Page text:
Ale Like Champagne

Champagne.

Brut IPA is the niche beer style of the moment in the US and has been the focus of several substantial articles with headlines such as:

BRUT IPAS ARE THE BONE-DRY, CHAMPAGNE-LIKE BEER HOPHEADS CAN’T GET ENOUGH OF

Apart from making us thirsty all this got us thinking about the tendency to compare beer to Champagne and how far back it goes.

Without too much digging we found this in an edition of the Dublin Evening Post from 1783:

LEINSTER ALE -- sparkles like champagne.
SOURCE: The British Newspaper Archive.

Bearing in mind that Champagne as we know it was still in the process of being invented in the 18th century, and that its tendency to sparkle was still considered a fault by many, this rates as pretty quick off the marks.

The most famous reference to beer resembling Champagne is one most of us came to via Michael ‘The Beer Hunter’ Jackson who said that Napoleon’s troops called Berliner Weisse “the Champagne of the North”. As he wasn’t much of a footnoter we haven’t been able to identify his source but this German book from 1822 says (our translation, tidied up from Google’s automatic effort, so approach with caution):

Berlin’s ‘Weissbier’ is a very popular drink in Berlin, which, when it is of good quality, is distinguished by a yellowish color, a wine-like body, a slightly acidic taste, and a strong sparkle, so that the French military gave it a name: Champagne du Nord.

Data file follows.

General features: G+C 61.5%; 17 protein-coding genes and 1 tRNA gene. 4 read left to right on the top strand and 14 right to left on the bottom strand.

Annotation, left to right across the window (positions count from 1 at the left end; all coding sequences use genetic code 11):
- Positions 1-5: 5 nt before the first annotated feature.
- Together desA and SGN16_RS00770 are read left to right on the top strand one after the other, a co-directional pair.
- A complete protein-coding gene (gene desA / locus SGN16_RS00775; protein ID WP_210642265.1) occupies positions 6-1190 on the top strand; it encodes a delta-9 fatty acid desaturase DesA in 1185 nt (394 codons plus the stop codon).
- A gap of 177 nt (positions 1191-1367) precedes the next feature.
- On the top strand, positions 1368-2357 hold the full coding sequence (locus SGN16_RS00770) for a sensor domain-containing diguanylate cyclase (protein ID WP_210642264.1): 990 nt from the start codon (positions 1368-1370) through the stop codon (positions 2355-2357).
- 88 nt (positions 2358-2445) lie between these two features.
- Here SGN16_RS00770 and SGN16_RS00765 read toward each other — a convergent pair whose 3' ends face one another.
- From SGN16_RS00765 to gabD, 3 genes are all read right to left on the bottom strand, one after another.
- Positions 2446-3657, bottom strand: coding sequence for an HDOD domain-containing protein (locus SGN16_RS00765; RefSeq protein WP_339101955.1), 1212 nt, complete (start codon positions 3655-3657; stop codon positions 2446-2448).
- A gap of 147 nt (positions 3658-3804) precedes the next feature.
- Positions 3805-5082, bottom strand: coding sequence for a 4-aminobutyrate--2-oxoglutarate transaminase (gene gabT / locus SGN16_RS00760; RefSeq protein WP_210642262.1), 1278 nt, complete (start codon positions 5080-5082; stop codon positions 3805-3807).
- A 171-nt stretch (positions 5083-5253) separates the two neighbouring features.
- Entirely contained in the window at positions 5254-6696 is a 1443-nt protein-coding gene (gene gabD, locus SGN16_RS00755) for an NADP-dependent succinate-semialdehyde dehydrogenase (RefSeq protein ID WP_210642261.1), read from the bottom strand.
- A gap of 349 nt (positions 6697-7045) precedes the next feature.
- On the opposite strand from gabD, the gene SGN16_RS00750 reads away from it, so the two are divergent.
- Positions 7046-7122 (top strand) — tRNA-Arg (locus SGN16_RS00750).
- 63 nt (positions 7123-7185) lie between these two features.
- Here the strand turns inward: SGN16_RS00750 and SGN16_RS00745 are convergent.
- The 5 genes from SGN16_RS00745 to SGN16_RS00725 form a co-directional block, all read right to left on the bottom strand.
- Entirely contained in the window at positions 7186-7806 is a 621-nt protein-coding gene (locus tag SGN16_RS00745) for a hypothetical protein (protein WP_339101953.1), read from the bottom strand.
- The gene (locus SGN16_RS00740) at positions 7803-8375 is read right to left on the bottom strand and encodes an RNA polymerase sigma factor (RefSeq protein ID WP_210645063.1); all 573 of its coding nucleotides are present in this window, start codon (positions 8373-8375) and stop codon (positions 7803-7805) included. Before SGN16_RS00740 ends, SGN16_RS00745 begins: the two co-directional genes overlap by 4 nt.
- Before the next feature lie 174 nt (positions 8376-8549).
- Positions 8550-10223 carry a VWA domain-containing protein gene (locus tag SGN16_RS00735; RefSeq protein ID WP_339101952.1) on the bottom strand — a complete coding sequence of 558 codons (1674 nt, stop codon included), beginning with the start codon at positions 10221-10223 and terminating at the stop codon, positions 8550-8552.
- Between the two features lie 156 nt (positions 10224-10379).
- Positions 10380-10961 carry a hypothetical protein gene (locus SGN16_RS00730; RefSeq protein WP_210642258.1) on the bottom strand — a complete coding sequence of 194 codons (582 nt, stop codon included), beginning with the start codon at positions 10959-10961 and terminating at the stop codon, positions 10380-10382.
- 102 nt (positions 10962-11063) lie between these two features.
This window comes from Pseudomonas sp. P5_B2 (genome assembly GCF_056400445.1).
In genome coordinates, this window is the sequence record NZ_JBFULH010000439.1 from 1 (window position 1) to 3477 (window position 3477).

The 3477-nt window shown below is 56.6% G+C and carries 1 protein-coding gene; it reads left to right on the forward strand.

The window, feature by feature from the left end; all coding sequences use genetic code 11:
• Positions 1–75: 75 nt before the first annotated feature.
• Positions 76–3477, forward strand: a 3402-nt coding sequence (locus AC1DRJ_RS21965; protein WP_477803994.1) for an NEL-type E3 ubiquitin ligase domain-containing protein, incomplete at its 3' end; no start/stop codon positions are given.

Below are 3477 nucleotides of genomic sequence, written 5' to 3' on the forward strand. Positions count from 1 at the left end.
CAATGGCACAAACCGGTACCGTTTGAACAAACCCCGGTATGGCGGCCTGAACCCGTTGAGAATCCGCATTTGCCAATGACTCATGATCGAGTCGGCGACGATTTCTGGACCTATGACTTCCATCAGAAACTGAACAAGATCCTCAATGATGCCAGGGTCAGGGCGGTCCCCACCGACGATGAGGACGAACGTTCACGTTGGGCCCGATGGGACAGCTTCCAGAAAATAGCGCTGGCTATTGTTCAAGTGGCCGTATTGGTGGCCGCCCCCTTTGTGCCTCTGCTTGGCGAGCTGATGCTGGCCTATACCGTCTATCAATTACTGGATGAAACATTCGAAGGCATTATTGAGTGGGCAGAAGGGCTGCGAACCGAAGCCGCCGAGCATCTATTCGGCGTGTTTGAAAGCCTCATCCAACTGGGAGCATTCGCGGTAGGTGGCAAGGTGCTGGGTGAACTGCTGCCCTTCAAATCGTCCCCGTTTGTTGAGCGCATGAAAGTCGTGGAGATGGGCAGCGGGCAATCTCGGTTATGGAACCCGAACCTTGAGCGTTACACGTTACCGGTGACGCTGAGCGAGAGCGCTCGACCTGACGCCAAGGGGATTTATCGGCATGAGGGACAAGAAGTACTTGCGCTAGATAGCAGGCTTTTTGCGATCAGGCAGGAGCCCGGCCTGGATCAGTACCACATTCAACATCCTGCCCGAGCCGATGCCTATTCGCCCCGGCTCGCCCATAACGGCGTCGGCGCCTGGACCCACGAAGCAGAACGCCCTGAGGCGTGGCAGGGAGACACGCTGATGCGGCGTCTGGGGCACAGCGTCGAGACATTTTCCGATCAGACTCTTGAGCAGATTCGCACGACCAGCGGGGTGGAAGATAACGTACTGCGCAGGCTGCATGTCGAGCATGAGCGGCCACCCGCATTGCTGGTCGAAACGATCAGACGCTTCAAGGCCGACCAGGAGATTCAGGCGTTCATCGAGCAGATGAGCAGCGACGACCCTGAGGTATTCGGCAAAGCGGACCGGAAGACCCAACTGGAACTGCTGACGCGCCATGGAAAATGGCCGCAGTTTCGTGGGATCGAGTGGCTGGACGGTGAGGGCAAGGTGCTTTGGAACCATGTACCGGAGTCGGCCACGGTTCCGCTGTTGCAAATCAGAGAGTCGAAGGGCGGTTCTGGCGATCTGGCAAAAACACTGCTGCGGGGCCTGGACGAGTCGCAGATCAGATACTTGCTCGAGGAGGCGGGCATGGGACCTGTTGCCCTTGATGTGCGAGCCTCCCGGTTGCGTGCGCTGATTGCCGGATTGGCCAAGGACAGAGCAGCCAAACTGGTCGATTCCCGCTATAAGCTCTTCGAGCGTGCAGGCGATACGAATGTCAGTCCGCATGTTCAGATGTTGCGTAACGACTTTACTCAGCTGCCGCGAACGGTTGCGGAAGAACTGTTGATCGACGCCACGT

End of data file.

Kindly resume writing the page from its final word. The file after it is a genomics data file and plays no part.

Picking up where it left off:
Really, though, it’s just an irresistible comparison, isn’t it?

Often the similarity is merely superficial — most lagers would look like Champagne at first glance if you poured it into flutes — but sometimes there is a real similarity of flavour and mouthfeel. Mostly, though, it’s just irreverent fun to suggest that the Toffs are wasting all that money and effort acquiring Champagne when if only they weren’t such snobs they could have something just as good for a fraction of the price.

John Ridd on Beer

We’re both reading R.D. Blackmore’s Lorna Doone at the moment — a pleasingly booze-filled novel.

Published in 1869, it is set in the 17th century, and the following passage occurs when the hero, the burly Exmoor gentleman farmer John Ridd, is a guest at the house of a ‘foreign lady’ near Watchett in Somerset:

John Ridd, uncredited illustration c.1893.
John Ridd, uncredited illustration c.1893.

“Now what will ye please to eat?” she asked, with a lively glance at the size of my mouth: “that is always the first thing you people ask, in these barbarous places.”

“I will tell you by-and-by,” I answered, misliking this satire upon us; “but I might begin with a quart of ale, to enable me to speak, madam.”

“Very well. One quevart of be-or;” she called out to a little maid, who was her eldest child, no doubt. “It is to be expected, sir. Be-or, be-or, be-or, all day long, with you Englishmen!”

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